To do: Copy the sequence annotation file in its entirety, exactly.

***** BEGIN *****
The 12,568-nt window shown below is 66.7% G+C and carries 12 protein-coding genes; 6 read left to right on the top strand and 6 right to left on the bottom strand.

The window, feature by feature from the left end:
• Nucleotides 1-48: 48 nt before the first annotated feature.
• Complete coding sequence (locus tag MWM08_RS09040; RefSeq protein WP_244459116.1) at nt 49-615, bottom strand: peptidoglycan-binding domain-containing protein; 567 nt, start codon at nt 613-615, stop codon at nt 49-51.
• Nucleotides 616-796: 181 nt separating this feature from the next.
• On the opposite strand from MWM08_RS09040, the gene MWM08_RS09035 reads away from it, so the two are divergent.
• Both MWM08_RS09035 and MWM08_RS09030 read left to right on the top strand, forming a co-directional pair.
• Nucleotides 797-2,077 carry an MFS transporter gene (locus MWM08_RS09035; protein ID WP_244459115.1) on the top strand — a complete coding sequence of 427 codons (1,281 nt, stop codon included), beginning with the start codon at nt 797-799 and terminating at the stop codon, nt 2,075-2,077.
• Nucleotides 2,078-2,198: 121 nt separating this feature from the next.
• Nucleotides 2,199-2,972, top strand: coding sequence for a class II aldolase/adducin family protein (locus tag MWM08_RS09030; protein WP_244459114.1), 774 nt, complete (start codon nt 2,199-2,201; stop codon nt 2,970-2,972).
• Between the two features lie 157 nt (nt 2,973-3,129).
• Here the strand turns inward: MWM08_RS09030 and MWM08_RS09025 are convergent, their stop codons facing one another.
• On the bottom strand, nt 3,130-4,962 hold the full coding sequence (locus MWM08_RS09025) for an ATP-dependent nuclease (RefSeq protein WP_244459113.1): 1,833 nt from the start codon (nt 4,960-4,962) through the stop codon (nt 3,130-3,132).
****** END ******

The 12,568-nt window shown below is 66.7% G+C and carries 12 protein-coding genes; 6 read left to right on the top strand and 6 right to left on the bottom strand.

The window, feature by feature from the left end:
• Nucleotides 1-48: 48 nt before the first annotated feature.
• Complete coding sequence (locus tag MWM08_RS09040; RefSeq protein WP_244459116.1) at nt 49-615, bottom strand: peptidoglycan-binding domain-containing protein; 567 nt, start codon at nt 613-615, stop codon at nt 49-51.
• Nucleotides 616-796: 181 nt separating this feature from the next.
• On the opposite strand from MWM08_RS09040, the gene MWM08_RS09035 reads away from it, so the two are divergent.
• Both MWM08_RS09035 and MWM08_RS09030 read left to right on the top strand, forming a co-directional pair.
• Nucleotides 797-2,077 carry an MFS transporter gene (locus MWM08_RS09035; protein ID WP_244459115.1) on the top strand — a complete coding sequence of 427 codons (1,281 nt, stop codon included), beginning with the start codon at nt 797-799 and terminating at the stop codon, nt 2,075-2,077.
• Nucleotides 2,078-2,198: 121 nt separating this feature from the next.
• Nucleotides 2,199-2,972, top strand: coding sequence for a class II aldolase/adducin family protein (locus tag MWM08_RS09030; protein WP_244459114.1), 774 nt, complete (start codon nt 2,199-2,201; stop codon nt 2,970-2,972).
• Between the two features lie 157 nt (nt 2,973-3,129).
• Here the strand turns inward: MWM08_RS09030 and MWM08_RS09025 are convergent, their stop codons facing one another.
• On the bottom strand, nt 3,130-4,962 hold the full coding sequence (locus MWM08_RS09025) for an ATP-dependent nuclease (RefSeq protein WP_244459113.1): 1,833 nt from the start codon (nt 4,960-4,962) through the stop codon (nt 3,130-3,132).